Doctors classify Hodgkin lymphoma (HL) by staging. Staging helps doctors predict the disease's extent and create an appropriate treatment plan.
Doctors commonly use the Modified Ann Arbor Staging System, which categorizes the disease by its extent and symptoms:
|Stage||Number and Location of Affected Lymph Nodes and Organs|
|Stage I||Involvement of one lymph node group|
|Stage II||Involvement of two or more lymph node groups on the same side of the diaphragm (a thin muscle below the lungs)|
|Stage III||Involvement of lymph node groups on both sides of the diaphragm|
|Stage IV||Involvement of one or more organs other than the lymph nodes and possible involvement of the lymph nodes|
Categories A, B, X and E
The four stages of HL can be divided into categories:
- A Category: No fever, no exaggerated sweating and no weight loss are present.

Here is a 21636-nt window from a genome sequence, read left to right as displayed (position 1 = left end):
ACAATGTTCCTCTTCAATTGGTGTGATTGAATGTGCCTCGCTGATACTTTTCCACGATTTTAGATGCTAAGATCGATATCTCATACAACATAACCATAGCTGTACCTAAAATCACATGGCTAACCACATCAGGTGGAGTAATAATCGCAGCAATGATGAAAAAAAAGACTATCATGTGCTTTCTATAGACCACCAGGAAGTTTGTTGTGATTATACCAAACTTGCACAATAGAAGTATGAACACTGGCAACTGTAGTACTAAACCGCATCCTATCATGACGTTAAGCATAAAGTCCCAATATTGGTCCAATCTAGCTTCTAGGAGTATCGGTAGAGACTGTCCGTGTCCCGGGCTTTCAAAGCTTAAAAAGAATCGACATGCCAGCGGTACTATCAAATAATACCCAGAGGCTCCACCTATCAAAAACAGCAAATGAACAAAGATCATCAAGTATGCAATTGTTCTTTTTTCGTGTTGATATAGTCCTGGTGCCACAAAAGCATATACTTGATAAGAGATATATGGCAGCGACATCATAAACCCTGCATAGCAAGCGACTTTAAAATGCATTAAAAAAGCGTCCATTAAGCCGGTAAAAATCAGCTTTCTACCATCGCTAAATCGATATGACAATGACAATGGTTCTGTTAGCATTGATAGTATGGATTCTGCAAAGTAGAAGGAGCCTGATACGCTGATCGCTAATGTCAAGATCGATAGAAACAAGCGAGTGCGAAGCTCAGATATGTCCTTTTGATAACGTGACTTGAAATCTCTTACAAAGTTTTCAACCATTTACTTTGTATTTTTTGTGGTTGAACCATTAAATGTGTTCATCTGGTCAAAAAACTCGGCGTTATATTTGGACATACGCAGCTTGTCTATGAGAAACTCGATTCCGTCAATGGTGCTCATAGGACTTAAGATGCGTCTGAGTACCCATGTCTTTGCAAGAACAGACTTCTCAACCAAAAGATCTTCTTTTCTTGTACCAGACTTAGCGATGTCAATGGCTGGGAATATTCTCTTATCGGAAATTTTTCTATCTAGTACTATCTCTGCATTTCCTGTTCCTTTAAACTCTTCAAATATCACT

- B Category: Fever, excessive sweating and weight loss are present.
- X Category: Bulky disease (large masses of lymphocytes) is present.
- E Category: The lymphoma has spread to areas or organs outside of the lymph nodes, or to tissues beyond, but near, the major lymphatic areas.
For example, stage IIB indicates that the patient has
- Two lymph node sites near each other with disease involvement (for example, enlarged lymph nodes in the neck and near the collarbone, or in the neck and the armpit)
- Fever, excessive sweating and weight loss.
Your treatment depends on your stage and category. Patients who fall into the B category usually need more aggressive treatment than A category patients do.